I’ve now completed the second “cube” of Procion MX fiber-reactive dye samples on cotton: dark shades of sun yellow, fuchsia, and turquoise. The dye concentrations I’m using are 0, 0.5, 1, 2, and 4%. The results are of course pretty:
Why am I doing two independent dye cubes rather than one that covers the entire gamut? Because dye cubes over a certain size are inefficient. They produce a lot of samples too similar to be distinguished. Since each skein costs $0.40, wasted skeins are wasted money.
(Warning: technical discussion ahead.)
You can see this in the sample book that a friend created in Carol Soderlund’s class (where I got the idea for this particular methodology). Here’s an (annotated) page from my friend’s sample book, showing my overlapping-cube strategy:
Carol Soderlund uses seven concentrations going up to 3% for her classes. That requires 7^3 or 343 samples. But as you can see, the samples in some sections, as indicated by the turquoise arrows, are very similar. That’s because if you add a very small dye concentration to a very large concentration, you’re likely to see only very small changes. So 0.06% sun yellow + 4% fuchsia is unlikely to look very different from 0.12% sun yellow + 4% fuchsia – the higher concentration of fuchsia overpowers the pale yellows. Based on what I learned looking through my friend’s sample book, once one concentration “outweighs” another by more than 16x, the change in color is pretty close to negligible. So if you look at the sample page, you can see that you can get more-or-less the full set of colors by doing two smaller cubes – the one outlined in green, and the one outlined in magenta. You do have to include the two samples in bottom left and the two samples at top right (the ones circled in magenta) to get a full set of colors, so the second “cube” actually has four concentrations, since you have to include 0 as one of the concentrations to get the primaries.
This doesn’t look like a substantial savings, but it is. At the seven concentrations that Soderlund uses, the double-cube method requires only 5^3 + 4^3 =125+64 = 189 skeins, vs. 343 for the full cube. That almost halves the number of samples, without changing the overall palette much. A much more efficient way of developing a palette. That doesn’t matter much when you’re using small squares of fabric, but with the skeins, which are much more expensive both in $ and time, efficiency becomes important.
So I’m doing a double-cube in eight concentrations: (0, 0.06, 0.12, 0.25, 0.50, 1, 2, 4) with two concentrations overlapping between the cubes:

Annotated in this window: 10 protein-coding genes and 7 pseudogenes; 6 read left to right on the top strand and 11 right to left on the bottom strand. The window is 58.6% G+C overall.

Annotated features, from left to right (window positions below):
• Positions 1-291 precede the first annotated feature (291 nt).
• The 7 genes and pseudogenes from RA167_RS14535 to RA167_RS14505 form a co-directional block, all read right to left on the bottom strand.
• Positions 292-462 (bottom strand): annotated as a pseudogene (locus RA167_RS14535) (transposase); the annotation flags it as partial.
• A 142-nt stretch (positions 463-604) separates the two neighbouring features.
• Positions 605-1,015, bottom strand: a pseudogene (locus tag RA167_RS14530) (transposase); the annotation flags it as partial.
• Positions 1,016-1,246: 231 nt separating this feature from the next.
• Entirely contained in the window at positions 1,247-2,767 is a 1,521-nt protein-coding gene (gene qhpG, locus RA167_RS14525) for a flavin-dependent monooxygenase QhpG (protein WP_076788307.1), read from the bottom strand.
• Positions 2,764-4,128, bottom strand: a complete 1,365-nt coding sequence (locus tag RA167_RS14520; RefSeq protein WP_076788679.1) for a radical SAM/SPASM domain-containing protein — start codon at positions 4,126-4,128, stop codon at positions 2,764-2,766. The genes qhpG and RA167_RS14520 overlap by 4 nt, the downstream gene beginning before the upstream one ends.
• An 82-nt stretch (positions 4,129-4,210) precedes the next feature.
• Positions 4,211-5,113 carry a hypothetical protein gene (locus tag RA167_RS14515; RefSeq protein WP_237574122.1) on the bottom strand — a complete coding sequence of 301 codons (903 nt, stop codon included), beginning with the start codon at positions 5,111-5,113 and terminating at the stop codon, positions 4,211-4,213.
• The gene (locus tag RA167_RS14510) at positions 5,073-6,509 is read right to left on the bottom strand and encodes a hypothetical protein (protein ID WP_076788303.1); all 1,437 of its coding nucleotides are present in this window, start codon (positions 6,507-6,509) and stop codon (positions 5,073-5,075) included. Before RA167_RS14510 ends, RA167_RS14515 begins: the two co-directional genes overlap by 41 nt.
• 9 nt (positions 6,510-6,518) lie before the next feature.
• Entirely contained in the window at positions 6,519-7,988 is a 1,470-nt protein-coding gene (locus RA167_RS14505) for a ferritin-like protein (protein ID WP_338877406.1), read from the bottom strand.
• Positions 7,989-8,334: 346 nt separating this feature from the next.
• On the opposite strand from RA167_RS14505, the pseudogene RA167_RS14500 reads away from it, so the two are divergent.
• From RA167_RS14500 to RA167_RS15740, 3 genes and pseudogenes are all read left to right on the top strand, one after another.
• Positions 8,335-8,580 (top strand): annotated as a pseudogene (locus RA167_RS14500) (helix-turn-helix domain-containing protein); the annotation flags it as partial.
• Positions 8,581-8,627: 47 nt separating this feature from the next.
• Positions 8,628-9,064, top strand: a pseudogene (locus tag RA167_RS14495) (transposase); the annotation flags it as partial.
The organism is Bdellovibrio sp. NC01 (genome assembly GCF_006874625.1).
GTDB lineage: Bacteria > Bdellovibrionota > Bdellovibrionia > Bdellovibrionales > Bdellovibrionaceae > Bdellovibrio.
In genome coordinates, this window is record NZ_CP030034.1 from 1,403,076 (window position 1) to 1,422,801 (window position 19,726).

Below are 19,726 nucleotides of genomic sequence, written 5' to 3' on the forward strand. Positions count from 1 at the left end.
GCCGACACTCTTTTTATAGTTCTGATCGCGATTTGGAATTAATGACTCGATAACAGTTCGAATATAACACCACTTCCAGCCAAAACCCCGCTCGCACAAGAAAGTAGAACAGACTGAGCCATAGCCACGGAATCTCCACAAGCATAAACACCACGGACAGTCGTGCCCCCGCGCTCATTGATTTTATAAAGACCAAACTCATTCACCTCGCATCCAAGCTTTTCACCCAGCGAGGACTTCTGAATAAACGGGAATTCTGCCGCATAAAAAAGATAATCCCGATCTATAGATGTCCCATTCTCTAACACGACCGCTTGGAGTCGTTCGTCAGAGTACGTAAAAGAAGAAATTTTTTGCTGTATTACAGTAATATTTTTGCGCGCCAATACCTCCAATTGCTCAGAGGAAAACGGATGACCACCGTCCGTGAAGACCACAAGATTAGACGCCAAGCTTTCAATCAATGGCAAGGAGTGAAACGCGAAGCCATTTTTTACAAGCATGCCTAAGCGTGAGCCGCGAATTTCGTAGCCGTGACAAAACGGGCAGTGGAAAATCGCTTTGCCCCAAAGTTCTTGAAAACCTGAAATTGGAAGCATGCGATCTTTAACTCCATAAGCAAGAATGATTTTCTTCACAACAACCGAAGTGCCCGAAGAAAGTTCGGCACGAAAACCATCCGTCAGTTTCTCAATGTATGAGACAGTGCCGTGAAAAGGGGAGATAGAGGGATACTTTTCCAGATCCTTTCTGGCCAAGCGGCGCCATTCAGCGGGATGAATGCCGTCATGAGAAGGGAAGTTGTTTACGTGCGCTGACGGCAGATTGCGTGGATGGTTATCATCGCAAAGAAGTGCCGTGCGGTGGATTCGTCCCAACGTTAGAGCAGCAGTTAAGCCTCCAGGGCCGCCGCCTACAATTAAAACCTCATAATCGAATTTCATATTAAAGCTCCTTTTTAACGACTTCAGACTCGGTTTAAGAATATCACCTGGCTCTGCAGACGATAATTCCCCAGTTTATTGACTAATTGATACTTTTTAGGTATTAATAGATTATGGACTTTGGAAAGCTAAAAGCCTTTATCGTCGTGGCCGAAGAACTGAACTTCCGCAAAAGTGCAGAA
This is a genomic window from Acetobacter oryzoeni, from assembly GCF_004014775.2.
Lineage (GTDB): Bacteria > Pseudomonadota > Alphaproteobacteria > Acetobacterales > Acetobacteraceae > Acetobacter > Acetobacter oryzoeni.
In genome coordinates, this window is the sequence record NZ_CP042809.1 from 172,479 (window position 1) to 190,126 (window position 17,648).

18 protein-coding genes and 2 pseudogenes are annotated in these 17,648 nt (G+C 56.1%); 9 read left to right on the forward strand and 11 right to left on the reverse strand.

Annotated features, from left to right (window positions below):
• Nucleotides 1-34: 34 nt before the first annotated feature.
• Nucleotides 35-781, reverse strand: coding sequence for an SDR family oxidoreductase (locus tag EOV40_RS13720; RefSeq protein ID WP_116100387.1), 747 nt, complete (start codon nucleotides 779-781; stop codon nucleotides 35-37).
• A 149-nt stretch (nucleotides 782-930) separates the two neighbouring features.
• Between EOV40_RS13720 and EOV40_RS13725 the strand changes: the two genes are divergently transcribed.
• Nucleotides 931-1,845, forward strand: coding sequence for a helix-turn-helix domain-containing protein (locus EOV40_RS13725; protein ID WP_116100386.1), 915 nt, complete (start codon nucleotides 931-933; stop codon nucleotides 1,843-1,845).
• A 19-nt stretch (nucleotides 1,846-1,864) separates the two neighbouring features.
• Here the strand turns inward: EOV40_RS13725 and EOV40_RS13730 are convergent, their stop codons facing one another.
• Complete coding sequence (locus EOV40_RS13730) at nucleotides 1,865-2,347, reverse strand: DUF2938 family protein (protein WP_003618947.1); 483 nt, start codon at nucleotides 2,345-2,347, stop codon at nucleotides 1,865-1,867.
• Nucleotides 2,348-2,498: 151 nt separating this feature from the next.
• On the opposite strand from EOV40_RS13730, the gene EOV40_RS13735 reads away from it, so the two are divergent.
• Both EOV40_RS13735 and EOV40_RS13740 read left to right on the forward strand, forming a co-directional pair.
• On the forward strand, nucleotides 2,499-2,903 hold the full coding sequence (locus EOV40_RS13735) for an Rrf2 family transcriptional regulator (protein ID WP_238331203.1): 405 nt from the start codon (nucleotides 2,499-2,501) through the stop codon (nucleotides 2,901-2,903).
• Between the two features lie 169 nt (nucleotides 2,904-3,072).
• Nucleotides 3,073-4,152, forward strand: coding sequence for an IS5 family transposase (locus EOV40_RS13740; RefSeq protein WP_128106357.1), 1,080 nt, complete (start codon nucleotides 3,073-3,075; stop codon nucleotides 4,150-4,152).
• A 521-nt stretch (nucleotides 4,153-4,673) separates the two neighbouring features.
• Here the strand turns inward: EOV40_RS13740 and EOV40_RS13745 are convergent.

(0, 0.06, 0.12, 0.25, 0.5)
(0, 0.5, 1, 2, 4)
The choice of concentrations for each cube is based on analysis of my friend’s sample book, looking for the biggest assortment of colors in the smallest number of samples.
So…all that said…here is what the two dye cubes look like when placed together, at the two overlapping concentrations:
Here is the annotated version showing the various concentrations:
Here’s what things look like on the layer of the cube with 0.5% turquoise:
While some colors are missing from the palette, you can see – looking across the rows from left to right – that there is not much difference between 4% fuchsia/0% sun yellow and 4% fuchsia/0.5% sun yellow. So the samples in between don’t really add much to the palette, and can be safely removed.
The “missing colors” at bottom right are a little more complex to evaluate, since the difference between the bottom row and the 0.50% row are substantial, but because sun yellow is a really weak mixing color (there’s not a huge difference between 1% and 4%), I’m guessing I didn’t lose a great deal by eliminating those colors as well. If at the end I feel that the palette is incomplete, I can always go back and “fill in” the missing colors. But I’m happy with the results so far.
This double-cube method with eight concentrations requires 250 samples (two 125-sample cubes) for each triplet of primary colors. Since my “budget” is 1600 skeins, that means I’m limited to 6 combinations of primary colors (1500 skeins). So far I’ve completed one, so five more to go! Next up will be a set of warm primaries: golden yellow, “mixing red,” and cerulean blue. I’ll start those as soon as it stops raining, hopefully later this week.
(If you’re just now coming into this series of dye posts, these samples are being made with Procion MX fiber-reactive dyes on 20/2 mercerized cotton yarn. You can read about the methods/protocol used for dyeing the skeins here.)